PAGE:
Forbes later goes on to say, “…[of] every ten students that enter community college, only three graduate within three years.” So why would we want to push even more people into institutions that are already producing such grossly incompetent results? And, won’t this tremendous influx in college-goers completely devalue the college degree for all the people who would otherwise actually benefit from obtaining one?

Also, Bloomberg estimates that every American is already (mostly unwittingly) saddled with $58,000+ in debt to the government’s creditors. Thus, I’d say that stacking this unfunded liability on the shoulders of the working class is a pretty terrible idea.

Further, people can’t afford to pay for other people’s educations (in the same way that they can’t afford to pay for other people’s healthcare). Bloomberg also points out that the average American household currently holds over $15,000 in credit card debt alone. People already come out of government schools financially illiterate, lacking critical thinking skills, and worshiping government. Most people can’t even begin to fathom that voluntary solutions to societal issues might exist without including the State’s force. A government takeover of community college-funding is the first few inches on the slippery slope to government stipulations, regulations, and government-approved curriculum.

The last thing Americans need is for young adults to be manipulated into staying in government-institutions becoming further indoctrinated, and causing true adulthood to be pushed off until years later than it already is.

I think it would have been far more impressive if Obama had decided to improve the government-controlled education system which currently exists; the one that lands American children 26th in Reading, 28th in Science, and 37th in Math compared to the rest of the world, according to Bloomberg. Government really ought to focus on doing less, and performing really, really well at what it already insists on doing.

Liabilities keep getting stacked one atop the next by the bureaucrats who all-too-willingly control our lives and enslave our children, and our children’s children, through national debt. These investments are not liabilities of the government; they’re our liabilities! We, the people, are the ones who’ll have to pay for these programs when America’s creditors come knocking.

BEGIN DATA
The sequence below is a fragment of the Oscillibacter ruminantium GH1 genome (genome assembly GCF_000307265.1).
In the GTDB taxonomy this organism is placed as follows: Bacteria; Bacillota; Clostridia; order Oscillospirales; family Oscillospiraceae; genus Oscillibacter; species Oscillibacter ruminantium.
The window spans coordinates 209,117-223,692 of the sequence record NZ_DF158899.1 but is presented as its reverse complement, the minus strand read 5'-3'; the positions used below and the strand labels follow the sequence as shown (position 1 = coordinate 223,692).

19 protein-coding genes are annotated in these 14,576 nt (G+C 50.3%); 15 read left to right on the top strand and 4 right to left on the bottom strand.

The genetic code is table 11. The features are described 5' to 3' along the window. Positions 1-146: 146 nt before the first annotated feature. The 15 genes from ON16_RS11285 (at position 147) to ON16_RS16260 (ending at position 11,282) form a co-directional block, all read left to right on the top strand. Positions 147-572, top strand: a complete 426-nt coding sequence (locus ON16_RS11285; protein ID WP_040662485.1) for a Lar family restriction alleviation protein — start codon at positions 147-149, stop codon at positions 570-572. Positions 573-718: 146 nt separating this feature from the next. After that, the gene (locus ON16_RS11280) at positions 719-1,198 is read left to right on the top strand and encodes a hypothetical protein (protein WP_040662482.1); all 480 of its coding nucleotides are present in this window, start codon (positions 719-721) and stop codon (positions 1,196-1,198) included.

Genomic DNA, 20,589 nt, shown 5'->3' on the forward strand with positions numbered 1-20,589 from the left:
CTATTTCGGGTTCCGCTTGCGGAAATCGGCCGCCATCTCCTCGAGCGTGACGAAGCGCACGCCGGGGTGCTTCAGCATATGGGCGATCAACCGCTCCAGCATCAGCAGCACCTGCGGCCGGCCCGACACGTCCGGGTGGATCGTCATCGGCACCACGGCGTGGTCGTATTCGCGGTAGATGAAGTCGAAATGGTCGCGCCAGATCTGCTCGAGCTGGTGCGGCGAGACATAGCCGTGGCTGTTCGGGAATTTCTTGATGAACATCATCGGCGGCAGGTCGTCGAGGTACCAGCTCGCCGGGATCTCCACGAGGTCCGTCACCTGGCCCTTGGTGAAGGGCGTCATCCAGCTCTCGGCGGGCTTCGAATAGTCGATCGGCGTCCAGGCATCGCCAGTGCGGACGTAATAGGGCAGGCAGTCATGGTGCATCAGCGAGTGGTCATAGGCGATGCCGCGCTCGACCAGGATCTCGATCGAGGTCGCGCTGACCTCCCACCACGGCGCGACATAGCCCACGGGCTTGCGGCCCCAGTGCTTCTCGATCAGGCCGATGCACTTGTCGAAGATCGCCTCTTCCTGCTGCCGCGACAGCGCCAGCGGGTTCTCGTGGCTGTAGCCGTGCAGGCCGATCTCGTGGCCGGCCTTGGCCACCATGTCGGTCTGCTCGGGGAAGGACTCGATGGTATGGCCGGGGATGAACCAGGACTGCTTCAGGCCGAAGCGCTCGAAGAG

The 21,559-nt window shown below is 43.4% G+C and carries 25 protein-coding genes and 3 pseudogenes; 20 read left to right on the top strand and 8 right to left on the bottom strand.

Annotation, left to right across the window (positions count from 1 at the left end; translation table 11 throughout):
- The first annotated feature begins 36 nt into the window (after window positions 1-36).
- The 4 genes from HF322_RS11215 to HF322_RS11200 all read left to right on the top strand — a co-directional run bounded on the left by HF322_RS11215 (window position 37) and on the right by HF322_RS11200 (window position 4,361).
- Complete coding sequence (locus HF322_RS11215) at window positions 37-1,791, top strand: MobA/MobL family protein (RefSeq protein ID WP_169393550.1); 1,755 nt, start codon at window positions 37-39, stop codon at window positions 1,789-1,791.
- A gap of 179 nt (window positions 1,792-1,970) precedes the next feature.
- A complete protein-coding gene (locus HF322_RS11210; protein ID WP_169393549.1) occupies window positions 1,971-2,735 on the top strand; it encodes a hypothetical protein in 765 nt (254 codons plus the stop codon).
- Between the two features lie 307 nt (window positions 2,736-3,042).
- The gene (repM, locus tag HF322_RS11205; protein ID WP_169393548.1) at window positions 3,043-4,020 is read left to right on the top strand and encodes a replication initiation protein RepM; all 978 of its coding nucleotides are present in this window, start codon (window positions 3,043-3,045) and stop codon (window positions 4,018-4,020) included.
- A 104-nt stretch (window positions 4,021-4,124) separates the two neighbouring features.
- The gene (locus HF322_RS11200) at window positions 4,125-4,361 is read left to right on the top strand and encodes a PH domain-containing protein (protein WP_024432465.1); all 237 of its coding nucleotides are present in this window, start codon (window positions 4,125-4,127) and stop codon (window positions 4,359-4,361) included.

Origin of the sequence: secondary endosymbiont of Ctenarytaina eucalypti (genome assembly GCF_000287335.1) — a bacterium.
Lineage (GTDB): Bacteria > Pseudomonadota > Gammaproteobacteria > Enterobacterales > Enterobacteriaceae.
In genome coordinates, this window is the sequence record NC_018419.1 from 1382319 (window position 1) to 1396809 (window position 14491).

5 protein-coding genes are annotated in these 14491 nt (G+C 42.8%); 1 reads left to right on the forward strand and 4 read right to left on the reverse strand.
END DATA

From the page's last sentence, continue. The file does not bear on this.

It’s no surprise that so many are unable to see the light when it comes to government intrusion. After all, the government forced us to spend 15,000 hours “learning” what the government wanted us to know in government institutions. Our thinking skills are at the level the government wants them to be at.

Writes Nick Anderson of The Washington Post:
“The National Student Clearinghouse, a nonprofit organization, reported in December that there were about 6.1 million students enrolled in public two-year colleges, a drop of 3.5 percent compared to 2013. There had been similar drops in each of the previous two years. Obama officials hope their plan will turn that trend around.” This brings me to my last point.

The federal government has taken over the entire institution of student loans, to the tune of over $1 Trillion of student loan debt, which means that people are paying the Federal government interest on $1 Trillion. That’s quite a bit of income for the Feds. After seeing a decrease for three consecutive years in the number of people seeking “higher” education, the Federal government is planning to force its subjects to foot the bill for the first two years of everyone’s education in order to incentivize student loan applications in years to come. This program is an investment in the future alright – the future of the Federal government’s financial standing.